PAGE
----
It was a nightmare in Hawaii that Mark Monazzami can never forget . . . no matter how hard he tries.
He emerged from the hospital Thursday and planned to join the search for his bride's body in the beautiful waters off Maui. It was there, he said, that she bled to death after the shark took off her arm.
There are no eyewitnesses to the attack and no body. But there are few doubters in Hawaii, where two other shark attacks have been reported recently, and where tiger sharks were hunted earlier in the decade to reduce the threat of strikes on humans.
Most of all, there is Monazzami's story, in which a tiny kayak with the two honeymooners aboard was pitted against howling trade winds. Maui police say that at this point they have no reason to doubt the story, and they hope others will pay heed.
A naturalized U.S. citizen of Iranian descent, Manouchehr Monazzami-Taghadomi, 39, who goes by Mark, has lived in California for 20 years. He had visited and corresponded with Nahid Davoodabai, a 29-year-old Iranian gynecologist, often in recent years. He finally asked her to marry him in December of 1997.
She accepted, and the two took their vows that winter in Iran. She remained for several months to sell her clinic. He returned to Sunnyvale, where he is employed by ESG Consulting of San Francisco, under contract with United Airlines. He began the paperwork his wife would need when she emigrated.
When that finally happened last summer, they planned a spring honeymoon to the scenic shores of Lahaina, Maui. Monazzami, a frequent visitor to Hawaii, wanted to treat his wife to a week in paradise.
Genice Jacobs, a colleague of Monazzami's at ESG Consulting, said the couple were looking forward to their romantic getaway. "He's just a really sweet guy, and if you looked in his eyes, all you could see was love and passion for his wife."
On March 13, they checked into a small condominium resort just beyond the beach on the popular corridor between Kaanapali and Kapalua, north of Lahaina.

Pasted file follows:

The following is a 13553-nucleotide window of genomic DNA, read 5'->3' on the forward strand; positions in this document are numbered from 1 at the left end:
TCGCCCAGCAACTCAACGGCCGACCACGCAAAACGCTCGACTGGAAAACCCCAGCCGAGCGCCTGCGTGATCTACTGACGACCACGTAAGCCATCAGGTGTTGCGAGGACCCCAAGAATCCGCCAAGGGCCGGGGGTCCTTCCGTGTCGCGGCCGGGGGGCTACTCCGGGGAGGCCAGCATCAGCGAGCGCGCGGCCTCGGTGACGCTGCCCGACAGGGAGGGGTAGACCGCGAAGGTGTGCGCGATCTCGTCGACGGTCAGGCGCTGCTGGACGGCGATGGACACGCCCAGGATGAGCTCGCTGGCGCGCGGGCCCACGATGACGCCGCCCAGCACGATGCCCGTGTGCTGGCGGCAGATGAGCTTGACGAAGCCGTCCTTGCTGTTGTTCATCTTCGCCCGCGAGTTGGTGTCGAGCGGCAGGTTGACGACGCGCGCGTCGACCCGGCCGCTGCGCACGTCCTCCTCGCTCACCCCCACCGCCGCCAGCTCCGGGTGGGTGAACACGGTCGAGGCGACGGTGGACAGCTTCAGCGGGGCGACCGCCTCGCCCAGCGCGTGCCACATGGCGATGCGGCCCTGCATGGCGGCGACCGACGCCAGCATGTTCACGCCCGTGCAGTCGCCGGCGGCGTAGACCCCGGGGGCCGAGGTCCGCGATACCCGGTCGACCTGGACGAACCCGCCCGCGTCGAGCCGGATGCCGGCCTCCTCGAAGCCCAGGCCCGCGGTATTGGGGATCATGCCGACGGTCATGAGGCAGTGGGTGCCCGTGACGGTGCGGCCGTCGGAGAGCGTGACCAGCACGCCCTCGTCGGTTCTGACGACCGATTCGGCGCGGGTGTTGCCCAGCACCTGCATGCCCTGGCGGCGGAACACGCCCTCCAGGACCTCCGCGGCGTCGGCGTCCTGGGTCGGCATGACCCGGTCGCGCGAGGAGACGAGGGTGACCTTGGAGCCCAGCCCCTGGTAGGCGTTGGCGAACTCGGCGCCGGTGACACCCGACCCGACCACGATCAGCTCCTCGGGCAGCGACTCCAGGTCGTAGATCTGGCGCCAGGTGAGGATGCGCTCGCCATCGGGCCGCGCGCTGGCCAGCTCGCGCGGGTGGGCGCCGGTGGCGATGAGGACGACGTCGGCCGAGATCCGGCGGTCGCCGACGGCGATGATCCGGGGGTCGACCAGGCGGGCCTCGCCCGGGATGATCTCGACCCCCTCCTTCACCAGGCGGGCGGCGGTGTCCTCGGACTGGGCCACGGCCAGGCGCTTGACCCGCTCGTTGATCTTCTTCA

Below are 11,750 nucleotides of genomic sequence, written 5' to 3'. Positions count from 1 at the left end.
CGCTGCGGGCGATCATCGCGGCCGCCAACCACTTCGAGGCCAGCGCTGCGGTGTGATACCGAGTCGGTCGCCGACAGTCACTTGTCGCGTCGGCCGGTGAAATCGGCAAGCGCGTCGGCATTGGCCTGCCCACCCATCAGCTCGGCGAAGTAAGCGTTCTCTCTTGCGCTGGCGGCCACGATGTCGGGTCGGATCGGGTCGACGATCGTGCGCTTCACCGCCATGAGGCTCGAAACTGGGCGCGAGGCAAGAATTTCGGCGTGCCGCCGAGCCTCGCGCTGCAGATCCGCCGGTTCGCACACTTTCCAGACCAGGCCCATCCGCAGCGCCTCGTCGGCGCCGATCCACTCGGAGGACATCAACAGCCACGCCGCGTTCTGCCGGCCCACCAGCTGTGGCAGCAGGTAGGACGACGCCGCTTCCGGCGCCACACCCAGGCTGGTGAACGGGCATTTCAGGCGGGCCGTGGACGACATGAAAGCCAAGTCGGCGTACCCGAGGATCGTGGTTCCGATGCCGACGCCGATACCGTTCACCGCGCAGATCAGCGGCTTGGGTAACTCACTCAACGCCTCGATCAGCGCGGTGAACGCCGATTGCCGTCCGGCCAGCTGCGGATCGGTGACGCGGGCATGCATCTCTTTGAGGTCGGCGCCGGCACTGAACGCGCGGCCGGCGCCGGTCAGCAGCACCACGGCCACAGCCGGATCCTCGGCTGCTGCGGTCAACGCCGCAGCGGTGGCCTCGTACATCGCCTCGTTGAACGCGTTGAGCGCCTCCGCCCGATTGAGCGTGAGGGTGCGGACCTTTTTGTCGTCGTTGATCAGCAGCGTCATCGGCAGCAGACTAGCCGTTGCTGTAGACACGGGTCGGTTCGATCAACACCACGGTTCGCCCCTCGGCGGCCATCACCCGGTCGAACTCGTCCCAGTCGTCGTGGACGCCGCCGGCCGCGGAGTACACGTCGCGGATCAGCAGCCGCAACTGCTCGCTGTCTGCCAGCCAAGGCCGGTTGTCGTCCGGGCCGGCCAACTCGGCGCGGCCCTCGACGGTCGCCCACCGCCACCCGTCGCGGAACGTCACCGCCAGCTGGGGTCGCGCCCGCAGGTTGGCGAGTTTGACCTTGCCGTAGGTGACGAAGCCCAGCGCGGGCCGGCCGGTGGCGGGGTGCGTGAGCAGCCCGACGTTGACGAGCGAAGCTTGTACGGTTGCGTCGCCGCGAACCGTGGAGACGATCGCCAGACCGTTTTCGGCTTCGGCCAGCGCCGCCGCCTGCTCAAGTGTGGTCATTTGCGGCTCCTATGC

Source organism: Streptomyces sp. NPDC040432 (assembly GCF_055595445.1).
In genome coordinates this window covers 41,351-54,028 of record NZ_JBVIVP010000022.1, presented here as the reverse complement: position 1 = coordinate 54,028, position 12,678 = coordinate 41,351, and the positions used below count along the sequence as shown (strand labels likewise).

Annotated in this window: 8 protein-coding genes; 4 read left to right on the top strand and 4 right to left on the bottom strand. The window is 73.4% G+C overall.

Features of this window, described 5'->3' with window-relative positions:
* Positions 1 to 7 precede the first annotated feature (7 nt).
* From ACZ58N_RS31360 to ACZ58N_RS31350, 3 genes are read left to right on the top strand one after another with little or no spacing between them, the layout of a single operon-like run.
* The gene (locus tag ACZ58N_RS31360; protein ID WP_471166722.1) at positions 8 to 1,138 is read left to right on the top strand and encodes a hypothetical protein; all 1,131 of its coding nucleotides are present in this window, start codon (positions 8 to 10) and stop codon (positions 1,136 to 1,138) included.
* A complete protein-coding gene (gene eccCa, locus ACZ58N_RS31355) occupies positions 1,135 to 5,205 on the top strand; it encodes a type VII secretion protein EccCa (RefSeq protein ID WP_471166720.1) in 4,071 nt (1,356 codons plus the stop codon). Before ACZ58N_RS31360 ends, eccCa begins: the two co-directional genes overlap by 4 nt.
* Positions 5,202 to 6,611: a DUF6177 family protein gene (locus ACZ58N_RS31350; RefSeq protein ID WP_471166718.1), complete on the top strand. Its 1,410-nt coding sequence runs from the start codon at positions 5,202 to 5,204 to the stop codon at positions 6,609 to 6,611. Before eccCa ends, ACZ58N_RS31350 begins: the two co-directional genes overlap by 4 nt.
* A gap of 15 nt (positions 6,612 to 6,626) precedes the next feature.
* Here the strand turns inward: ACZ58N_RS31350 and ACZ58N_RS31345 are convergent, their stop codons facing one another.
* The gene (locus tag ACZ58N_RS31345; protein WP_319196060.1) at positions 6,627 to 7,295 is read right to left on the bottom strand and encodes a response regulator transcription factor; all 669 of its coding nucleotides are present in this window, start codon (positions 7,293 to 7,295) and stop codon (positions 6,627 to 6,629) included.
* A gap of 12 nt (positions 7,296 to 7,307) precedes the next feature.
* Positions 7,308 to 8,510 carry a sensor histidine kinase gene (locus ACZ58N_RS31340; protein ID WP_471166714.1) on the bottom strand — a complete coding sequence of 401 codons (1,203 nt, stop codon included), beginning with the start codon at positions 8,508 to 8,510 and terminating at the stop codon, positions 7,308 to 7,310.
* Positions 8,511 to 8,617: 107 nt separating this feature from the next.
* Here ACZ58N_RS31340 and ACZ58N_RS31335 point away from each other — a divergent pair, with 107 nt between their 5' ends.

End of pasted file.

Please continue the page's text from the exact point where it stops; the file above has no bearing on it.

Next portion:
In an interview from his hospital bed this week, Monazzami recalled how they lounged in the sun, snorkeled and took long walks on the beach.
Others were paddling around on kayaks and it looked like fun, Monazzami said, so they decided to give it a try. They reserved a two-seat hard-plastic ocean kayak at a shop on March 17 and picked it up the next morning.
Unlike kayaks in which paddlers sit inside the shell, the seats of this version are on the exterior of molded plastic bodies. The vessel is tippy in choppy waters but easy to maneuver and fast. In warm coastal waters, it is an ideal craft.
Wearing only swimsuits and life jackets, they set out about noon in an area south of Lahaina called Ukumehame. The weather was fine and their kayak glided swiftly across the ocean with little effort.
Their first paddle was fairly brief. The second was a little longer. In all, they had paddled for about three hours, Monazzami said, before taking a long rest on the beach.
Monazzami's arms were weary and he was content to remain on the beach, he said, but his wife persuaded him to climb aboard the kayak one more time. It was 4 p.m., and the water immediately beyond the beach was still relatively calm.
Offshore, a small-craft advisory had been issued to boaters. From the beach, a keen and knowing eye might have seen the telltale "wind line" beyond the area protected by the mountains.
More Than a Mile Offshore
Off they went, not getting very far, Monazzami said, before a big wind "came out of nowhere" and began pushing them farther from the beach. Within a short time, they were more than a mile offshore.
Realizing they were in trouble, they waved their paddles and screamed for help. No one saw or heard.
The sun began to set.
Since their kayak was rented on an unlimited basis, payable on return, and no one was expecting them ashore, Monazzami realized that their chances of rescue that night were slim.
Davoodabai asked her husband if they were going to die. He reassured her, he said, that if they could last through the night, perhaps they could flag down someone on a boat at daybreak.
The chop made it difficult to keep the vessel upright, especially with the onset of darkness. They began to capsize frequently but soon found that it felt warmer in the water anyway. Temperatures above and below the surface were about the same, in the low to mid-70s, but in the water they were out of the wind.
"I wanted to stay on the kayak to make it easier for someone to see us," Monazzami said. "But I was shivering and cold, and my wife begged me to come in the water, so I went in and every wave that washed over us just felt so good."
At some point during the night, however, Monazzami became concerned about the possibility of a shark attack, and said so to his wife. Her response, he said, was that being warm was more important than worrying about sharks.
Moments later, he said, it was Davoodabai who cried out, "Shark!"